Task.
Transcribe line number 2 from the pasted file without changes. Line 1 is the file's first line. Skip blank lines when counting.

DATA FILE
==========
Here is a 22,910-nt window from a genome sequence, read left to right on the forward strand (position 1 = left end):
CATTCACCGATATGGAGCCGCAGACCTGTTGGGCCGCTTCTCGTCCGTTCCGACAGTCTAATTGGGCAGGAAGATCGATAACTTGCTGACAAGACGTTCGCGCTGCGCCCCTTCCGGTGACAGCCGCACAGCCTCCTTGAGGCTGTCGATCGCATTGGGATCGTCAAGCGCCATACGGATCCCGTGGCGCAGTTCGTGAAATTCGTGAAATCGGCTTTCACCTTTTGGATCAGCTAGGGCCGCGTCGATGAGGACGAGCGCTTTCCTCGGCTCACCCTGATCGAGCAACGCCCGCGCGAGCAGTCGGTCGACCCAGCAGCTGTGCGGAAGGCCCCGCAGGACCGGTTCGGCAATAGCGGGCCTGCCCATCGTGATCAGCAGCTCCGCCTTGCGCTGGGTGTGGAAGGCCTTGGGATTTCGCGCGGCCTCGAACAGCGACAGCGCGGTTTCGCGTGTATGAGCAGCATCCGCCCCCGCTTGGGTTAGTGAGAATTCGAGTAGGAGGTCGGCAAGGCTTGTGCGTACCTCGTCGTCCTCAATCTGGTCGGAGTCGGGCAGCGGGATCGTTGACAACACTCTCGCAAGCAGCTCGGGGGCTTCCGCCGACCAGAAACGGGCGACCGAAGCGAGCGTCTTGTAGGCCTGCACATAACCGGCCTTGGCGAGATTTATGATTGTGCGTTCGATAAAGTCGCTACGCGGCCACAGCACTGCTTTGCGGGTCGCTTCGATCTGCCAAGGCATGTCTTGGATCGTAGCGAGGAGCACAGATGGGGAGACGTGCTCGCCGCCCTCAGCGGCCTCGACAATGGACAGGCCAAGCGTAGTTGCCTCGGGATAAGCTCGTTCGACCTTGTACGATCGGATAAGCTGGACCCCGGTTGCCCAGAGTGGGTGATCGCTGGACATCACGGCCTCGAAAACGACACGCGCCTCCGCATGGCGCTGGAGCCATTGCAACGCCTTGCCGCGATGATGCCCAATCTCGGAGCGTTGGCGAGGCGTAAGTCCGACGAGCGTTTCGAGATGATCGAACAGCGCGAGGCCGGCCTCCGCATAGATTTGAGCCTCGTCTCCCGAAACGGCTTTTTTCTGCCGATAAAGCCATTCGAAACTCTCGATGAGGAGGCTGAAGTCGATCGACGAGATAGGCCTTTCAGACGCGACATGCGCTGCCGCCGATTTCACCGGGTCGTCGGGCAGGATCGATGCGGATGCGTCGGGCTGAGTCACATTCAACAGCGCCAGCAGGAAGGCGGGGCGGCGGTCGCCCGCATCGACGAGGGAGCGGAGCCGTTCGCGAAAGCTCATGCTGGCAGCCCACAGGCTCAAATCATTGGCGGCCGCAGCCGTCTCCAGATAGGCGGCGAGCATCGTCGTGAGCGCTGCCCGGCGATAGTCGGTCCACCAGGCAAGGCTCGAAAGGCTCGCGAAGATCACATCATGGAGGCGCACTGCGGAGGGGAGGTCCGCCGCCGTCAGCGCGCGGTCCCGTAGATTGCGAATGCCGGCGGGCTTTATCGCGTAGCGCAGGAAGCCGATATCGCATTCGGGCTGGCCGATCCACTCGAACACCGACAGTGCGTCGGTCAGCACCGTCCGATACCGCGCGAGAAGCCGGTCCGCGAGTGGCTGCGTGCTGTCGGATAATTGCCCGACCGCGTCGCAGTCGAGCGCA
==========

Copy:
CATTCACCGATATGGAGCCGCAGACCTGTTGGGCCGCTTCTCGTCCGTTCCGACAGTCTAATTGGGCAGGAAGATCGATAACTTGCTGACAAGACGTTCGCGCTGCGCCCCTTCCGGTGACAGCCGCACAGCCTCCTTGAGGCTGTCGATCGCATTGGGATCGTCAAGCGCCATACGGATCCCGTGGCGCAGTTCGTGAAATTCGTGAAATCGGCTTTCACCTTTTGGATCAGCTAGGGCCGCGTCGATGAGGACGAGCGCTTTCCTCGGCTCACCCTGATCGAGCAACGCCCGCGCGAGCAGTCGGTCGACCCAGCAGCTGTGCGGAAGGCCCCGCAGGACCGGTTCGGCAATAGCGGGCCTGCCCATCGTGATCAGCAGCTCCGCCTTGCGCTGGGTGTGGAAGGCCTTGGGATTTCGCGCGGCCTCGAACAGCGACAGCGCGGTTTCGCGTGTATGAGCAGCATCCGCCCCCGCTTGGGTTAGTGAGAATTCGAGTAGGAGGTCGGCAAGGCTTGTGCGTACCTCGTCGTCCTCAATCTGGTCGGAGTCGGGCAGCGGGATCGTTGACAACACTCTCGCAAGCAGCTCGGGGGCTTCCGCCGACCAGAAACGGGCGACCGAAGCGAGCGTCTTGTAGGCCTGCACATAACCGGCCTTGGCGAGATTTATGATTGTGCGTTCGATAAAGTCGCTACGCGGCCACAGCACTGCTTTGCGGGTCGCTTCGATCTGCCAAGGCATGTCTTGGATCGTAGCGAGGAGCACAGATGGGGAGACGTGCTCGCCGCCCTCAGCGGCCTCGACAATGGACAGGCCAAGCGTAGTTGCCTCGGGATAAGCTCGTTCGACCTTGTACGATCGGATAAGCTGGACCCCGGTTGCCCAGAGTGGGTGATCGCTGGACATCACGGCCTCGAAAACGACACGCGCCTCCGCATGGCGCTGGAGCCATTGCAACGCCTTGCCGCGATGATGCCCAATCTCGGAGCGTTGGCGAGGCGTAAGTCCGACGAGCGTTTCGAGATGATCGAACAGCGCGAGGCCGGCCTCCGCATAGATTTGAGCCTCGTCTCCCGAAACGGCTTTTTTCTGCCGATAAAGCCATTCGAAACTCTCGATGAGGAGGCTGAAGTCGATCGACGAGATAGGCCTTTCAGACGCGACATGCGCTGCCGCCGATTTCACCGGGTCGTCGGGCAGGATCGATGCGGATGCGTCGGGCTGAGTCACATTCAACAGCGCCAGCAGGAAGGCGGGGCGGCGGTCGCCCGCATCGACGAGGGAGCGGAGCCGTTCGCGAAAGCTCATGCTGGCAGCCCACAGGCTCAAATCATTGGCGGCCGCAGCCGTCTCCAGATAGGCGGCGAGCATCGTCGTGAGCGCTGCCCGGCGATAGTCGGTCCACCAGGCAAGGCTCGAAAGGCTCGCGAAGATCACATCATGGAGGCGCACTGCGGAGGGGAGGTCCGCCGCCGTCAGCGCGCGGTCCCGTAGATTGCGAATGCCGGCGGGCTTTATCGCGTAGCGCAGGAAGCCGATATCGCATTCGGGCTGGCCGATCCACTCGAACACCGACAGTGCGTCGGTCAGCACCGTCCGATACCGCGCGAGAAGCCGGTCCGCGAGTGGCTGCGTGCTGTCGGATAATTGCCCGACCGCGTCGCAGTCGAGCGCA